Critics argue that some managers are intentionally abusing Gap’s afforded discretion to manage earnings. This can reduce the quality of the financial reporting process ND ultimately bring adverse effects on resource allocation in the economy. Not surprisingly, market participants, legislators, regulators, and academics are concerned with the need to control financial reporting abuses. In this paper we briefly review the recent literature on earnings management and show the incentives as well as the mechanics used by Lucent’s managers to manipulate earnings.
We found strong incentives for Lucent’s managers to report smooth and increasing earnings to: a) increase the firm’s market capitalization; b) enhance management compensation and job security; and c) reduce the company’s cost of capital. The evidence we found suggests that the managers used: a) big bath restructuring charges; b) miscellaneous cookie jar reserves; c) premature and aggressive revenue recognition; and d) creative acquisition accounting and purchased to manage earnings. Keywords: Financial statements. Manipulate earnings. Managers.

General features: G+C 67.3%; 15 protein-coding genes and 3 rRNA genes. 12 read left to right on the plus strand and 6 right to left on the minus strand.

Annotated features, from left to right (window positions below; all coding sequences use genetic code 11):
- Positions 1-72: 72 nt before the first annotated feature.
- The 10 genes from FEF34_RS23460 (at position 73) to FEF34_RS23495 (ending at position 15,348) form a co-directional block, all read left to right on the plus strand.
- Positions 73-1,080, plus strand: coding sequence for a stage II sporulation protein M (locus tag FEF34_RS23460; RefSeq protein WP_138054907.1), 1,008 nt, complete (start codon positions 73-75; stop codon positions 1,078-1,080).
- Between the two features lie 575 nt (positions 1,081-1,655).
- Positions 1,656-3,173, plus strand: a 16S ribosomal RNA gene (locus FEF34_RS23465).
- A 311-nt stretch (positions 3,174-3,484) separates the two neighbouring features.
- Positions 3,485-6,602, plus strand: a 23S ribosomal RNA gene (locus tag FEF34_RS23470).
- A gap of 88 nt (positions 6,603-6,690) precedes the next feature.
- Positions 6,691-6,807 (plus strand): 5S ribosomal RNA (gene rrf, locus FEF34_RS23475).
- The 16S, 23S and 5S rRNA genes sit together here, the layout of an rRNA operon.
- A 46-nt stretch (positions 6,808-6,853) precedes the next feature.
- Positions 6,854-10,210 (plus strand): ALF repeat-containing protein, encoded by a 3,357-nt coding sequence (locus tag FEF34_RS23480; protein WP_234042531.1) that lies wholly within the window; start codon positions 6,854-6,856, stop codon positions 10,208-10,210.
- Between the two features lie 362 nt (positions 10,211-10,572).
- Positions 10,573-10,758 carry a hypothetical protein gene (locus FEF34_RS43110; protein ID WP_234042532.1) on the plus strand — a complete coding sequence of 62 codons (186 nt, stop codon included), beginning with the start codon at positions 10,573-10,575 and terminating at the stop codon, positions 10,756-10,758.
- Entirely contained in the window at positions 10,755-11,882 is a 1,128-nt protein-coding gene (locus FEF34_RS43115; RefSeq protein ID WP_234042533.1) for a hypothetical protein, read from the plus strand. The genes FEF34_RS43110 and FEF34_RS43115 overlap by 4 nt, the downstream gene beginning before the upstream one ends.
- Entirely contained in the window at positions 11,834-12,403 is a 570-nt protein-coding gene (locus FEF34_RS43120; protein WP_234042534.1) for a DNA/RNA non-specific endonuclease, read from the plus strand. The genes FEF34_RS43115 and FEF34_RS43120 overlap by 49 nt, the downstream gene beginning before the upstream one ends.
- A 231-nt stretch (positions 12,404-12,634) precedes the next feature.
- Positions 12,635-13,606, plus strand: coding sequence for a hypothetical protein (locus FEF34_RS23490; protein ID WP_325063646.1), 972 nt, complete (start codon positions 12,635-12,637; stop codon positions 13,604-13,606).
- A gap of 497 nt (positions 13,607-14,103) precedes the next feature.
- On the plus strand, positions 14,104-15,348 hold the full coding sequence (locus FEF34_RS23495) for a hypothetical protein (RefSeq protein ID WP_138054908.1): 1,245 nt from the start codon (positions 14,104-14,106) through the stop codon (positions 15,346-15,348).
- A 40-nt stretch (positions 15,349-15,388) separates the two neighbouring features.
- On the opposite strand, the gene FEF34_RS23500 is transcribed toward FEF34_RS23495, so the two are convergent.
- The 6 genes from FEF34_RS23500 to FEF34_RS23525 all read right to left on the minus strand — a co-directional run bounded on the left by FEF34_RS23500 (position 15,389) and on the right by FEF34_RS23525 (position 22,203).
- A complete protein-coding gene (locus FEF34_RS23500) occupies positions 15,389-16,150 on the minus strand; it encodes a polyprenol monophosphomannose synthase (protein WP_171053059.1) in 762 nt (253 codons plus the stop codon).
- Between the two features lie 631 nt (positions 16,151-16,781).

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A avid©NCAA encountered surge queue so egresses, Para Grecian so lucre’s, ashram: 1) a extras©gig De big bath Para so custom De restaurateurs; 2) reserves dividers do tip cookie jar; 3) o reconcilement premature e aggressive dad rend; e 4) a conciliated De sequoias creative e R&D acquired. 1 Tribal parenthood no XVII KNEEPAD, realized me Curtain/PR, no period De 25 a 29 set. 2004. Universe Contain, SINS 1809-3337, Blumenthal, v. 1, n. , p 101 2005. Feline Fossil Cannot De MOTOS – Mosaic Sandwich 102 Revisit -Ill,Jan. /bar. Palavers-shave: Demonstrate¶sees financiers. Germination De resultants. Gestures. 1 INTRODUCTION The primary objective of financial reporting is to provide information useful to investors, creditors and others for rational decision making. The Generally Accepted Accounting Principles (GAP) are a set of principles that guide managers in preparing financial statements.